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Publication numberUS7917180 B2
Publication typeGrant
Application numberUS 11/538,322
Publication dateMar 29, 2011
Filing dateOct 3, 2006
Priority dateJun 20, 2006
Also published asUS20070293273
Publication number11538322, 538322, US 7917180 B2, US 7917180B2, US-B2-7917180, US7917180 B2, US7917180B2
InventorsCiaran Thomas Rochford
Original AssigneeSamsung Electronics Co., Ltd.
Export CitationBiBTeX, EndNote, RefMan
External Links: USPTO, USPTO Assignment, Espacenet
Button with an included display
US 7917180 B2
Abstract
A mobile device is provided that includes a main display screen and at least one button that includes a secondary display screen. The disclosure also provides a method for providing information on a mobile device. The method includes providing a keypad on the mobile device including a display screen on at least one of the buttons on the keypad. The method also includes displaying the information on the display screen on the button.
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Claims(20)
1. A mobile device comprising:
a main display screen;
at least one button that includes a secondary display screen configured to provide a variable output and accept an input based upon an application running on the mobile device; and
a processor configured to control the secondary display screen and change information displayed on the secondary display screen when the at least one button is pressed.
2. The mobile device of claim 1, wherein the secondary display screen is operable to display at least one of:
static text information;
dynamic text information;
static graphical information; and
dynamic graphical information.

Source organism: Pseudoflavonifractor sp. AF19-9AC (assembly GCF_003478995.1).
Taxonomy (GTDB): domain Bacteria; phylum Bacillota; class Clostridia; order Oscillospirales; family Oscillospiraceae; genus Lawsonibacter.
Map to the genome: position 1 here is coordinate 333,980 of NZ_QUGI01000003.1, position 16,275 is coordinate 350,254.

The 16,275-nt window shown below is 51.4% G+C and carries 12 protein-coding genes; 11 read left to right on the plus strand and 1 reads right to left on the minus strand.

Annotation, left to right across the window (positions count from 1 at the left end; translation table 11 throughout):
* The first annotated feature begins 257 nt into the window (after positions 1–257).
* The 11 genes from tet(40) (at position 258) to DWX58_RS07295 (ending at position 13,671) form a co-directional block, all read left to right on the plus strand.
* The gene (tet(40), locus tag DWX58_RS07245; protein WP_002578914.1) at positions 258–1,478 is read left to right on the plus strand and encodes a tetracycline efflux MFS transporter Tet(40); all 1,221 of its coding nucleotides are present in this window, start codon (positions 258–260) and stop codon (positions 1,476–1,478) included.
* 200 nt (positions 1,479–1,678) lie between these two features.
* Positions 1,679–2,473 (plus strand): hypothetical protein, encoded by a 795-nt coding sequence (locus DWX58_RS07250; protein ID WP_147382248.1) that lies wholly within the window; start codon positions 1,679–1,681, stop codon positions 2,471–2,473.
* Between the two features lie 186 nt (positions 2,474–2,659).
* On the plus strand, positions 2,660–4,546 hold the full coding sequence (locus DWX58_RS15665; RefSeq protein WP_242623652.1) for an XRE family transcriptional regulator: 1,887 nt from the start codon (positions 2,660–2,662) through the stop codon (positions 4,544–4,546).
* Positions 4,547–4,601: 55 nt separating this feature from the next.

3. The mobile device of claim 2, wherein the information displayed on the secondary display screen is related to at least one of:
a web page displayed on the main display screen;
an application executing on the handset; and
a user preference.
4. The mobile device of claim 1, further comprising a plurality of buttons each having secondary display screens.
5. The mobile device of claim 1, wherein the at least one button is operable to function as soft button.
6. The mobile device of claim 1, wherein the at least one button is operable to display an advertisement and wherein pressing the at least one button causes an action related to the advertisement.
7. The mobile device of claim 6, wherein the action related to the advertisement is at least one of:
navigation to a web site related to the advertisement; and
dialing a telephone number related to the advertisement.
8. The mobile device of claim 6, wherein a sponsor of the advertisement provides compensation when the at least one button is pressed.
9. The mobile device of claim 1, wherein the secondary display screen is operable to display an animation.
10. The mobile device of claim 1, wherein the at least one button is operable to provide an indication to the user when the at least one button is pressed, the indication comprising at least one of:
a change of image displayed on the at least one button;
a vibration of the at least one button; and
a change of color of the at least one button.
11. The mobile device of claim 1, further comprising at least one additional button that includes a second secondary display screen, the at least one button and the at least one additional button operable to simultaneously display separate portions of at least one of:
a graphical image; and
a text message.
12. The mobile device of claim 1, wherein the secondary display screen is a liquid crystal diode screen.
13. The mobile device of claim 1, wherein the mobile device is one of a wireless mobile handset, a personal digital assistant, a laptop computer, and a tablet computer.
14. A method for providing information on a mobile device, comprising:
providing a keypad on the mobile device including a display screen on at least one button on the keypad;
displaying a variable output on the display screen on the button based upon an application running on the mobile device;
performing a function based upon the application running on the mobile device in response to receiving an input on the button; and
changing the information displayed on the secondary display screen when the at least one button is pressed.
15. The method of claim 14, further comprising displaying on the display screen at least one of
static text information;
dynamic text information;